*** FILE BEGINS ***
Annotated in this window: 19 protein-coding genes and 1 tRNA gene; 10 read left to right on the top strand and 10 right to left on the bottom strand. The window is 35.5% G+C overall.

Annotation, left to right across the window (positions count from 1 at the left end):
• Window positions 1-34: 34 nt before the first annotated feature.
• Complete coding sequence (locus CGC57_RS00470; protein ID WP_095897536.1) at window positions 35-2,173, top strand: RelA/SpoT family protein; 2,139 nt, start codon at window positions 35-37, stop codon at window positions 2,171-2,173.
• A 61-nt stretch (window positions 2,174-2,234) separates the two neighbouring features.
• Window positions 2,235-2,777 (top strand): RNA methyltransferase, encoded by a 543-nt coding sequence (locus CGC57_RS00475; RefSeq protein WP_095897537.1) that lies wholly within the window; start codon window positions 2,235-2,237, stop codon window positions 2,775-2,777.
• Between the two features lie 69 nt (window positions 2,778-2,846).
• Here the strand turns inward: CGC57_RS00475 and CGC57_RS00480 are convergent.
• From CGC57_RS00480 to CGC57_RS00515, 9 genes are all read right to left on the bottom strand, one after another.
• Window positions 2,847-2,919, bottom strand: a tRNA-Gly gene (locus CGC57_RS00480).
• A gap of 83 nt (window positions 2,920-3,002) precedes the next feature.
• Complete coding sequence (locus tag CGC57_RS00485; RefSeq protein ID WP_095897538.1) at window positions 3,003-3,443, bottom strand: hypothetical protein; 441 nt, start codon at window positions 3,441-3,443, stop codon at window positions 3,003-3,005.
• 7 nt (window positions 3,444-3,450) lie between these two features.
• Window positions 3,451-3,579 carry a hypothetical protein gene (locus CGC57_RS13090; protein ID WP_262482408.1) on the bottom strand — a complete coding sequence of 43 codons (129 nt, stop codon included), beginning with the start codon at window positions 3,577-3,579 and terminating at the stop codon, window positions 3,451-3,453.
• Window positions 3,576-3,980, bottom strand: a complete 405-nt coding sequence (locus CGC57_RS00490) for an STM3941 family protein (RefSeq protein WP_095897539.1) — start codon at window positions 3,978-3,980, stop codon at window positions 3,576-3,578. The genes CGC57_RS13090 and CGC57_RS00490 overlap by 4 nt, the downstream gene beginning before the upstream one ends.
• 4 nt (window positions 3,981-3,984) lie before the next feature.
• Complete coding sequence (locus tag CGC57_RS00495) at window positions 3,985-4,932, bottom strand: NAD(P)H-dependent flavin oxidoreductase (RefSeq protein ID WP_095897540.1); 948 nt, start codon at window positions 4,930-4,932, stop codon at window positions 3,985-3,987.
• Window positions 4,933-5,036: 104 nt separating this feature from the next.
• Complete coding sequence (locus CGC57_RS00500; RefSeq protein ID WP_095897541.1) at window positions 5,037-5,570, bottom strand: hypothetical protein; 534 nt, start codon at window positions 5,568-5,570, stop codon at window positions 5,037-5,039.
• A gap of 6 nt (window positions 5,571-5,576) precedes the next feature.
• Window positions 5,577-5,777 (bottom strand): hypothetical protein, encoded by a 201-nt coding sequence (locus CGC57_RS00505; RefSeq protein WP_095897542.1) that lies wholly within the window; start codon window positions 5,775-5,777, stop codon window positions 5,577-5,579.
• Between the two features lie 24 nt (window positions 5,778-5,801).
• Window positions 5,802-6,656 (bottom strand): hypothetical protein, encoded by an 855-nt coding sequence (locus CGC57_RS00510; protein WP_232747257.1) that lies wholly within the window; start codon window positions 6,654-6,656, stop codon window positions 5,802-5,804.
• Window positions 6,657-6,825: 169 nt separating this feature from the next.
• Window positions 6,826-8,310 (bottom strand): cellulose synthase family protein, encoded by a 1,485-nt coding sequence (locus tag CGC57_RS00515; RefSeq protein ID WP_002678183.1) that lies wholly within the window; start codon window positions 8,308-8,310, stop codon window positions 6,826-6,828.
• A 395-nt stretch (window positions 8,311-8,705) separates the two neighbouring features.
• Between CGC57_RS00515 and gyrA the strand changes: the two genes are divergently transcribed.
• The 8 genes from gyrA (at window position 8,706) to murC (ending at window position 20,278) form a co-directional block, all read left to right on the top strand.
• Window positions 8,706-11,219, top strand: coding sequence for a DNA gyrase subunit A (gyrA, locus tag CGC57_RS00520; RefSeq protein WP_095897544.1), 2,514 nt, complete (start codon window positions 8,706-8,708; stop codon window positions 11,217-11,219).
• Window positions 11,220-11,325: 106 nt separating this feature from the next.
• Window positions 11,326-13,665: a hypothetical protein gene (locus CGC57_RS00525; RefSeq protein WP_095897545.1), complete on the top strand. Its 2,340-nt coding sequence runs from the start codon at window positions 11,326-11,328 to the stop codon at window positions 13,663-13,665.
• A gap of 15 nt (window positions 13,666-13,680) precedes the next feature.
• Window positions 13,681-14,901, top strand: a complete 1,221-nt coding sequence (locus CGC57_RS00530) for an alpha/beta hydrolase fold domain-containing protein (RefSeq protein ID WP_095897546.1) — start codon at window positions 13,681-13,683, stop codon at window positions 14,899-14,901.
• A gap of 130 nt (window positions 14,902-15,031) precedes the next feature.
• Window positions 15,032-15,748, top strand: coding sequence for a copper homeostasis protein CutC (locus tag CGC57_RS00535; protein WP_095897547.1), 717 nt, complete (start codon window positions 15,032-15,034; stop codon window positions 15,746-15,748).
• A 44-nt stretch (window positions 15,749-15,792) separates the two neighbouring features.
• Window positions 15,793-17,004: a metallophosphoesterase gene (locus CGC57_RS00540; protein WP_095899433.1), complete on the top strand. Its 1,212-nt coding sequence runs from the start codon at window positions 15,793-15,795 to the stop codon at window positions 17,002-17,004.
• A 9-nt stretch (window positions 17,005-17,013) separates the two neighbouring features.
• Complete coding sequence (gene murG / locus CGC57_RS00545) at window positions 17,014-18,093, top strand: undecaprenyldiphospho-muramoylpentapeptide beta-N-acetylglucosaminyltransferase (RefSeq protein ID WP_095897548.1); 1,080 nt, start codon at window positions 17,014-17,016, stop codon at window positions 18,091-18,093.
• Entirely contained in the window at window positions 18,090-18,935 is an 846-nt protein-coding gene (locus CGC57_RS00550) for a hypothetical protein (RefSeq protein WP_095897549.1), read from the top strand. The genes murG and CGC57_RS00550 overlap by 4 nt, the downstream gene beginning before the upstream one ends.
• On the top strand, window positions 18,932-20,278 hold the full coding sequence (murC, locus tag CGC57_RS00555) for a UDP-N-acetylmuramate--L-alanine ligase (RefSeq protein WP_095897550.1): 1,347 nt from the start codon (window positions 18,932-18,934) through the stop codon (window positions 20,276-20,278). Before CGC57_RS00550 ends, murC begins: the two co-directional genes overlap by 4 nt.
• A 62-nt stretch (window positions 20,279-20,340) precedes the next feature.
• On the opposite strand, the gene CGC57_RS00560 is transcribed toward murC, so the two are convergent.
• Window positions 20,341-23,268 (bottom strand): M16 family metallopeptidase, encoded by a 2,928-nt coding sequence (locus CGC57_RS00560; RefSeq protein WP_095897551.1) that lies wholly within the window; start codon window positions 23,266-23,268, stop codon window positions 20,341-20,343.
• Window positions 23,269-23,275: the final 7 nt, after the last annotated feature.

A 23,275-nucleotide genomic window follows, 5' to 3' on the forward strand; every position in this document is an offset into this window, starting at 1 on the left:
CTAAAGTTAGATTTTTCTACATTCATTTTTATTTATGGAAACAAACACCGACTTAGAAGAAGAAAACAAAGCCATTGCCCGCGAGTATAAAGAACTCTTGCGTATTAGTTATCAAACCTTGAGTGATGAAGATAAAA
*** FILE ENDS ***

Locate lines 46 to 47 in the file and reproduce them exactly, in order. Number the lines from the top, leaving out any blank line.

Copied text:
A 23,275-nucleotide genomic window follows, 5' to 3' on the forward strand; every position in this document is an offset into this window, starting at 1 on the left:
CTAAAGTTAGATTTTTCTACATTCATTTTTATTTATGGAAACAAACACCGACTTAGAAGAAGAAAACAAAGCCATTGCCCGCGAGTATAAAGAACTCTTGCGTATTAGTTATCAAACCTTGAGTGATGAAGATAAAA